In one form thereof, the present invention is directed to an apparatus for lifting a building having walls made of vertical studs and horizontal upper and lower plates and for securing the building to a foundation having an outer wall. The apparatus includes a plurality of elongate members extending vertically through one or more of the building exterior walls. A plurality of lower beams are attached to one or more elongate members below the lower wall plate. A plurality of upper beams are each attached to one or more elongate members above the upper wall plate. A lift element is attached to a least one of the elongate members or upper beams whereby the building can be lifted. The lower beam includes a leg extending adjacent the foundation outer wall and a fastener is provided for attaching the leg to the foundation outer wall.
In one form thereof, the present invention is directed to an apparatus for lifting a building having walls made of vertical studs and horizontal upper and lower plates. A plurality of elongate members extend vertically through one or more of the building walls. A plurality of lower beams are each attached to one or more elongate members and are located generally below the lower wall plate. A plurality of upper beams are each attached to one or more elongate members and are located generally above the upper wall plate. A lift element is attached to at least one of the elongate members or upper beams whereby the building can be lifted.
In one form thereof, the present invention is directed to an apparatus for securing a building having walls made of vertical studs and horizontal upper and lower plates to a foundation having an outer wall. The apparatus includes a plurality of elongate members extending vertically through one or more of the building walls. A plurality of lower beams are each attached to one or more elongate members and are located generally below the lower wall plate. A plurality of upper beams are each attached to one or more elongate members and are located generally above the upper wall plate. The lower beam includes a leg extending adjacent to foundation outer wall. A fastener is provided for attaching the leg to the foundation outer wall.
In one form thereof, the present invention is directed to a method of transporting a building having walls made of vertical studs and horizontal upper and lower plates to a foundation having an outer wall. The method uses an apparatus including elongate members extending vertically through one or more of the building walls, a plurality of lower beams attached to one or more elongate members and located generally vertically below the lower plate, a plurality of upper beams attached to one or more elongate members and located generally above the upper wall plate, and a lift element attached to at least one of the elongate members or upper beams. The method includes the steps of lifting the building from the lift elements and placing the building onto a transporting vehicle, transporting the building with the vehicle to a desired location and, lifting the building from the lift elements off of the vehicle and placing the building onto a foundation.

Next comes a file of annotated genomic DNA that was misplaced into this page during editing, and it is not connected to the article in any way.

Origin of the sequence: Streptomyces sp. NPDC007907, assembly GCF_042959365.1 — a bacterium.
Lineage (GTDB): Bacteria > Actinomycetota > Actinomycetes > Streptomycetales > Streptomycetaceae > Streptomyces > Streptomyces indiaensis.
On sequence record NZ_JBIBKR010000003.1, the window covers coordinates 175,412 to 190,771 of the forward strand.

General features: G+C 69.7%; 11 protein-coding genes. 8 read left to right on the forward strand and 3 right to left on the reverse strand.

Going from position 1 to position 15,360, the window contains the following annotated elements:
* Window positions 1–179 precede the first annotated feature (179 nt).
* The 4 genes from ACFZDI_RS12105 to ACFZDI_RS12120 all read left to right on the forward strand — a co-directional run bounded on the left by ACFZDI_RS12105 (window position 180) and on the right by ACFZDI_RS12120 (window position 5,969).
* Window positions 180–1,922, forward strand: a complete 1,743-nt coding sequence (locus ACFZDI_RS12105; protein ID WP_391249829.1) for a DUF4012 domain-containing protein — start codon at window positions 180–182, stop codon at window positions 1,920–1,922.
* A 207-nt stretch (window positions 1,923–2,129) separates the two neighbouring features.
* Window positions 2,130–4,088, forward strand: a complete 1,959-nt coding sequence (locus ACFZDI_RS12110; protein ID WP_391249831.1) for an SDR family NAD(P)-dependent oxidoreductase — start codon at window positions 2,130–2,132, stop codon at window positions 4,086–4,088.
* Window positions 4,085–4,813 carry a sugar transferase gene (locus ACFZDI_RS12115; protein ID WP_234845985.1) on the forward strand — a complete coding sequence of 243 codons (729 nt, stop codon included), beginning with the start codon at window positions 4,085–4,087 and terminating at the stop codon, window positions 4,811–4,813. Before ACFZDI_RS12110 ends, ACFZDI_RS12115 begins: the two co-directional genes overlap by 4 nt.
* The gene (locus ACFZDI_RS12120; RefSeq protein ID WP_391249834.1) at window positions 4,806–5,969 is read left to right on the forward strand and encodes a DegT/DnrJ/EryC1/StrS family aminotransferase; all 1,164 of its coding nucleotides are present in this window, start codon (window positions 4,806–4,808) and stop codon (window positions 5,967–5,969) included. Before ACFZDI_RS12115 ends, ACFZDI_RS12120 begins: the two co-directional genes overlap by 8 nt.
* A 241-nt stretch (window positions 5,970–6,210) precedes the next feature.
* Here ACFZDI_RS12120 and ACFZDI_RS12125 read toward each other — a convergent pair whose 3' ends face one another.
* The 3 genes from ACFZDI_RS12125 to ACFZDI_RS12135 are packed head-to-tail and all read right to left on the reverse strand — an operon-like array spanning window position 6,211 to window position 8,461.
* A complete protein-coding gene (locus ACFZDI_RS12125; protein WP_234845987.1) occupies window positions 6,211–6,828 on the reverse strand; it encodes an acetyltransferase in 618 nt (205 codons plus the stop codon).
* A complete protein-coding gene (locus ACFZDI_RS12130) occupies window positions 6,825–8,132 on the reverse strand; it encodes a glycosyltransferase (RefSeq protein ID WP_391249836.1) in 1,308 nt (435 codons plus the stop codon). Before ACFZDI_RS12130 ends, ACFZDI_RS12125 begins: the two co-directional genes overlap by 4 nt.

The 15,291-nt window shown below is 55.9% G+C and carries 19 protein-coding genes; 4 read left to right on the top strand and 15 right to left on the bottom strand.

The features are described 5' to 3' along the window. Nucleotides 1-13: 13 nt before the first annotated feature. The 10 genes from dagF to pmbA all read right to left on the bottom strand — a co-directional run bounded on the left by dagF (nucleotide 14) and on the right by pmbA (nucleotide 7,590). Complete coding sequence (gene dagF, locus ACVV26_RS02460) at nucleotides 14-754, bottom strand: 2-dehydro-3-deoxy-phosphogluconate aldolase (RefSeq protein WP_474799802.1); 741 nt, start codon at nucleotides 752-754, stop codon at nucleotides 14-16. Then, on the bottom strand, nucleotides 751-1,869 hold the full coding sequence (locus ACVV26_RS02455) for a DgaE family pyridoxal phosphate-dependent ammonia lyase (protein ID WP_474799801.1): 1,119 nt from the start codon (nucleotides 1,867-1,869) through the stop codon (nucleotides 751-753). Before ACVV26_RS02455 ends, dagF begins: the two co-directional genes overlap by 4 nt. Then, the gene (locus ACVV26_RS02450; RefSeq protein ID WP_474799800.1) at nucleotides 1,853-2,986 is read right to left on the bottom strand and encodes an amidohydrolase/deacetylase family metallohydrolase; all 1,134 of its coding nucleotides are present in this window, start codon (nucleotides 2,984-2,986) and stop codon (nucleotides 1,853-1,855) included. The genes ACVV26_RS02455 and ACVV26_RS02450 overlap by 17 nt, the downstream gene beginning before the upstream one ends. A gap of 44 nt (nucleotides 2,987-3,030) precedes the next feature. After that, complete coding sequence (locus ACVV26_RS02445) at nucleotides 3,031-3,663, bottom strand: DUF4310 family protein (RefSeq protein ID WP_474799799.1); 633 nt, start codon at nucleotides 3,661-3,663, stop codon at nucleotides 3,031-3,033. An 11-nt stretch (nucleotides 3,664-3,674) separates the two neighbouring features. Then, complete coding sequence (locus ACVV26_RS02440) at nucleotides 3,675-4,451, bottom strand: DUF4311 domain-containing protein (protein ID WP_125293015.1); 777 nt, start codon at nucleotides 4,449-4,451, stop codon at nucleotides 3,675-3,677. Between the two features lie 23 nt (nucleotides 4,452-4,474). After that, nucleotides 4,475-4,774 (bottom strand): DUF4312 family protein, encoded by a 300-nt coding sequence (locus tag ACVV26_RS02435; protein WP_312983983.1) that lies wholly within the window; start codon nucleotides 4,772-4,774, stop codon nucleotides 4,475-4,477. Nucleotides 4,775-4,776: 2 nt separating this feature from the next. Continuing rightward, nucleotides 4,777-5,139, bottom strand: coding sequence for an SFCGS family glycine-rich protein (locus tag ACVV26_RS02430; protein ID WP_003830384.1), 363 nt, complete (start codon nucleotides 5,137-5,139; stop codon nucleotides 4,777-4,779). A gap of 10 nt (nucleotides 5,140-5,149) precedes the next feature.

The above-mentioned and other features and objects of this invention and the manner of obtaining them will become more apparent and the invention itself will be better understood by reference to the following description of embodiments of the invention taken in conjunction with the accompanying drawings wherein:
FIG. 1 is a perspective view of a building being lifted and which incorporates apparatus constructed in accordance with the principles of the present invention;
FIG. 2 is a cross-sectional view of the apparatus in the exterior wall of the building shown in FIG. 1 and taken generally along line 2—2 therein;
FIG. 3 is a perspective exploded view of an apparatus constructed in accordance with the principles of the present invention and showing the assembly thereof within a building exterior wall;
FIG. 4 is partial cross-sectional view showing the upper portion of an apparatus constructed in accordance with the principles of the present invention and, also showing in dash lines the building roof eave folded over on top of the roof for transporting the building;
FIG. 5 is a rear view of a building incorporating apparatus according to the present a invention and placed on a trailer for transport, and showing the apparatus lower beams attached to the trailer; and,
FIG. 6 is a cross-sectional view similar to FIG. 2 but wherein the building has been placed on and secured to a foundation with the apparatus and the building roof completed.
Corresponding reference characters indicate corresponding parts throughout the several views of the drawings.
The exemplifications set out herein illustrate preferred embodiments of the invention in one form thereof and such exemplifications are not to be construed as limiting the scope of the disclosure or the scope of the invention in any manner.